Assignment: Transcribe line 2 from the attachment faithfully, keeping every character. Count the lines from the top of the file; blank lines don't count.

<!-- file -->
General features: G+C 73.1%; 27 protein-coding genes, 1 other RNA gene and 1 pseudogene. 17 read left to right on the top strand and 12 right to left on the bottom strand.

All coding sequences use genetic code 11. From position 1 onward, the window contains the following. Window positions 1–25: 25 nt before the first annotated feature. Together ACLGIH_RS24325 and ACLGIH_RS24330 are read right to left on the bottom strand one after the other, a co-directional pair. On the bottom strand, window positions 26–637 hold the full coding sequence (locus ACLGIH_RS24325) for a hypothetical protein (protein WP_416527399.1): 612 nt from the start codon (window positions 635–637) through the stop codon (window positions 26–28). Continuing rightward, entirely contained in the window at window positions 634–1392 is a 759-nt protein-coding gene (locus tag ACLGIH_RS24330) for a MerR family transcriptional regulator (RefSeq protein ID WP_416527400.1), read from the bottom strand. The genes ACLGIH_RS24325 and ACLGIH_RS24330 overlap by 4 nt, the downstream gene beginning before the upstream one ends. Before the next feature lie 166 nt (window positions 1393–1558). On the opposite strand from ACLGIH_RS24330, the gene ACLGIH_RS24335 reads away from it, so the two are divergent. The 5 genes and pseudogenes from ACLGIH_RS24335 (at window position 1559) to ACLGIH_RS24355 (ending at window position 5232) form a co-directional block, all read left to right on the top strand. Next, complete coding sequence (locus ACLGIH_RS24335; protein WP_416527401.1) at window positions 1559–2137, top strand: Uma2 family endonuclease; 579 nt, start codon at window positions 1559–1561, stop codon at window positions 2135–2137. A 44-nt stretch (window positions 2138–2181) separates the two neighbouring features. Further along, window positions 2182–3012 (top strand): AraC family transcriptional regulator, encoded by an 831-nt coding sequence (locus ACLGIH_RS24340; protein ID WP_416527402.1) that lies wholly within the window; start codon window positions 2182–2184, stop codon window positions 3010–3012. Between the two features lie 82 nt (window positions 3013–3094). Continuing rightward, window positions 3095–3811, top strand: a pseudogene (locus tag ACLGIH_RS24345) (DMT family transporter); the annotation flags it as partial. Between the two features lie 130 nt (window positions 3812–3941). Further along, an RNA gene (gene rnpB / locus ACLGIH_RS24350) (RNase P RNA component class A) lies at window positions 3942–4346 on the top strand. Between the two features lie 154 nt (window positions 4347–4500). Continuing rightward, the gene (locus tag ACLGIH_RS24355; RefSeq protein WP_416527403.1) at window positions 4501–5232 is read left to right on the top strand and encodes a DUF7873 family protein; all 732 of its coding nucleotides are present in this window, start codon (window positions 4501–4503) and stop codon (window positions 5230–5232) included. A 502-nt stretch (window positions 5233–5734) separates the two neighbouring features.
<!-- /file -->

All coding sequences use genetic code 11. From position 1 onward, the window contains the following. Window positions 1–25: 25 nt before the first annotated feature. Together ACLGIH_RS24325 and ACLGIH_RS24330 are read right to left on the bottom strand one after the other, a co-directional pair. On the bottom strand, window positions 26–637 hold the full coding sequence (locus ACLGIH_RS24325) for a hypothetical protein (protein WP_416527399.1): 612 nt from the start codon (window positions 635–637) through the stop codon (window positions 26–28). Continuing rightward, entirely contained in the window at window positions 634–1392 is a 759-nt protein-coding gene (locus tag ACLGIH_RS24330) for a MerR family transcriptional regulator (RefSeq protein ID WP_416527400.1), read from the bottom strand. The genes ACLGIH_RS24325 and ACLGIH_RS24330 overlap by 4 nt, the downstream gene beginning before the upstream one ends. Before the next feature lie 166 nt (window positions 1393–1558). On the opposite strand from ACLGIH_RS24330, the gene ACLGIH_RS24335 reads away from it, so the two are divergent. The 5 genes and pseudogenes from ACLGIH_RS24335 (at window position 1559) to ACLGIH_RS24355 (ending at window position 5232) form a co-directional block, all read left to right on the top strand. Next, complete coding sequence (locus ACLGIH_RS24335; protein WP_416527401.1) at window positions 1559–2137, top strand: Uma2 family endonuclease; 579 nt, start codon at window positions 1559–1561, stop codon at window positions 2135–2137. A 44-nt stretch (window positions 2138–2181) separates the two neighbouring features. Further along, window positions 2182–3012 (top strand): AraC family transcriptional regulator, encoded by an 831-nt coding sequence (locus ACLGIH_RS24340; protein ID WP_416527402.1) that lies wholly within the window; start codon window positions 2182–2184, stop codon window positions 3010–3012. Between the two features lie 82 nt (window positions 3013–3094). Continuing rightward, window positions 3095–3811, top strand: a pseudogene (locus tag ACLGIH_RS24345) (DMT family transporter); the annotation flags it as partial. Between the two features lie 130 nt (window positions 3812–3941). Further along, an RNA gene (gene rnpB / locus ACLGIH_RS24350) (RNase P RNA component class A) lies at window positions 3942–4346 on the top strand. Between the two features lie 154 nt (window positions 4347–4500). Continuing rightward, the gene (locus tag ACLGIH_RS24355; RefSeq protein WP_416527403.1) at window positions 4501–5232 is read left to right on the top strand and encodes a DUF7873 family protein; all 732 of its coding nucleotides are present in this window, start codon (window positions 4501–4503) and stop codon (window positions 5230–5232) included. A 502-nt stretch (window positions 5233–5734) separates the two neighbouring features.